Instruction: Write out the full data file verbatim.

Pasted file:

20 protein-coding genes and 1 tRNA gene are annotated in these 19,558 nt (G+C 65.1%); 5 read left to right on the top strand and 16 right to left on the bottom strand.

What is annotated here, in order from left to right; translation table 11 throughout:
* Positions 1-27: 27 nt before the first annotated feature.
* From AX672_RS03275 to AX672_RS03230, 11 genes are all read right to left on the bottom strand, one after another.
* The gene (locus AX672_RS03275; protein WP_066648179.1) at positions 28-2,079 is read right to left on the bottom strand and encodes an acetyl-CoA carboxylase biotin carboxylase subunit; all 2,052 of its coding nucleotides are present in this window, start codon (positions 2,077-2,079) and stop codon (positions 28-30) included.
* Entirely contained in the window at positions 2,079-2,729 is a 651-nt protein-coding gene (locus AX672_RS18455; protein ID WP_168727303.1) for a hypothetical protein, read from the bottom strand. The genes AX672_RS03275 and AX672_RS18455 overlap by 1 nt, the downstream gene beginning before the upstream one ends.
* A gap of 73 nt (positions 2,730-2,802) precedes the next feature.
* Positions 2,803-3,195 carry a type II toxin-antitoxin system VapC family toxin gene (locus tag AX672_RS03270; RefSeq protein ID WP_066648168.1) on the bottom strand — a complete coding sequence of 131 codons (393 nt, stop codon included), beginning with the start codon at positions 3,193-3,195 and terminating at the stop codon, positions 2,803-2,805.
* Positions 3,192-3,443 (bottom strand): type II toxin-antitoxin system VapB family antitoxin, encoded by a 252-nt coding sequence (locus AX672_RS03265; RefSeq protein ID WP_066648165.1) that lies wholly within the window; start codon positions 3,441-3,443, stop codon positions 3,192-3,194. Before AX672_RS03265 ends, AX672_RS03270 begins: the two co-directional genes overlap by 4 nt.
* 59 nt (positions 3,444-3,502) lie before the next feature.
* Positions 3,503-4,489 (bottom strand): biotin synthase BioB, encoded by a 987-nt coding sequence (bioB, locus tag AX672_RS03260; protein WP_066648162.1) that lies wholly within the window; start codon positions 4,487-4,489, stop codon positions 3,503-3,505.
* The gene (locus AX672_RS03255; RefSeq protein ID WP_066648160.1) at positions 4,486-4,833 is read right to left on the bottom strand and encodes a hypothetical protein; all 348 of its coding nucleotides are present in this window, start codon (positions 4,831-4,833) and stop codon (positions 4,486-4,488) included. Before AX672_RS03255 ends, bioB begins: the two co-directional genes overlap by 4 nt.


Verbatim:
20 protein-coding genes and 1 tRNA gene are annotated in these 19,558 nt (G+C 65.1%); 5 read left to right on the top strand and 16 right to left on the bottom strand.

What is annotated here, in order from left to right; translation table 11 throughout:
* Positions 1-27: 27 nt before the first annotated feature.
* From AX672_RS03275 to AX672_RS03230, 11 genes are all read right to left on the bottom strand, one after another.
* The gene (locus AX672_RS03275; protein WP_066648179.1) at positions 28-2,079 is read right to left on the bottom strand and encodes an acetyl-CoA carboxylase biotin carboxylase subunit; all 2,052 of its coding nucleotides are present in this window, start codon (positions 2,077-2,079) and stop codon (positions 28-30) included.
* Entirely contained in the window at positions 2,079-2,729 is a 651-nt protein-coding gene (locus AX672_RS18455; protein ID WP_168727303.1) for a hypothetical protein, read from the bottom strand. The genes AX672_RS03275 and AX672_RS18455 overlap by 1 nt, the downstream gene beginning before the upstream one ends.
* A gap of 73 nt (positions 2,730-2,802) precedes the next feature.
* Positions 2,803-3,195 carry a type II toxin-antitoxin system VapC family toxin gene (locus tag AX672_RS03270; RefSeq protein ID WP_066648168.1) on the bottom strand — a complete coding sequence of 131 codons (393 nt, stop codon included), beginning with the start codon at positions 3,193-3,195 and terminating at the stop codon, positions 2,803-2,805.
* Positions 3,192-3,443 (bottom strand): type II toxin-antitoxin system VapB family antitoxin, encoded by a 252-nt coding sequence (locus AX672_RS03265; RefSeq protein ID WP_066648165.1) that lies wholly within the window; start codon positions 3,441-3,443, stop codon positions 3,192-3,194. Before AX672_RS03265 ends, AX672_RS03270 begins: the two co-directional genes overlap by 4 nt.
* 59 nt (positions 3,444-3,502) lie before the next feature.
* Positions 3,503-4,489 (bottom strand): biotin synthase BioB, encoded by a 987-nt coding sequence (bioB, locus tag AX672_RS03260; protein WP_066648162.1) that lies wholly within the window; start codon positions 4,487-4,489, stop codon positions 3,503-3,505.
* The gene (locus AX672_RS03255; RefSeq protein ID WP_066648160.1) at positions 4,486-4,833 is read right to left on the bottom strand and encodes a hypothetical protein; all 348 of its coding nucleotides are present in this window, start codon (positions 4,831-4,833) and stop codon (positions 4,486-4,488) included. Before AX672_RS03255 ends, bioB begins: the two co-directional genes overlap by 4 nt.